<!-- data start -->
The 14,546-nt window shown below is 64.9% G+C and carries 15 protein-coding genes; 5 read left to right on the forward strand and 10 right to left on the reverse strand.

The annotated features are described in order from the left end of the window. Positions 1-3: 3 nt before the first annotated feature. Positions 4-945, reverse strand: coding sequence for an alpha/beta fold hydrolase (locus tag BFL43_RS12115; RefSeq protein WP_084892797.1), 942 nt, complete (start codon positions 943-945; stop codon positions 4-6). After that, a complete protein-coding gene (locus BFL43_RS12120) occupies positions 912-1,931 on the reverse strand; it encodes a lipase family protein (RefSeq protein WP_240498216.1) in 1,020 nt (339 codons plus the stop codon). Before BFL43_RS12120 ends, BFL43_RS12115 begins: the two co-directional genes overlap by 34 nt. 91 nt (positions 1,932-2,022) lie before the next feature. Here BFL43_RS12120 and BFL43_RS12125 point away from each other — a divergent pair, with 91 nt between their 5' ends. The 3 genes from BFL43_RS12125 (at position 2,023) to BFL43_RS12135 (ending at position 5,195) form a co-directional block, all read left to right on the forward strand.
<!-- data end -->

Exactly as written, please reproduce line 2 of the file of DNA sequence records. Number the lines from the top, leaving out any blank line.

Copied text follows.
The annotated features are described in order from the left end of the window. Positions 1-3: 3 nt before the first annotated feature. Positions 4-945, reverse strand: coding sequence for an alpha/beta fold hydrolase (locus tag BFL43_RS12115; RefSeq protein WP_084892797.1), 942 nt, complete (start codon positions 943-945; stop codon positions 4-6). After that, a complete protein-coding gene (locus BFL43_RS12120) occupies positions 912-1,931 on the reverse strand; it encodes a lipase family protein (RefSeq protein WP_240498216.1) in 1,020 nt (339 codons plus the stop codon). Before BFL43_RS12120 ends, BFL43_RS12115 begins: the two co-directional genes overlap by 34 nt. 91 nt (positions 1,932-2,022) lie before the next feature. Here BFL43_RS12120 and BFL43_RS12125 point away from each other — a divergent pair, with 91 nt between their 5' ends. The 3 genes from BFL43_RS12125 (at position 2,023) to BFL43_RS12135 (ending at position 5,195) form a co-directional block, all read left to right on the forward strand.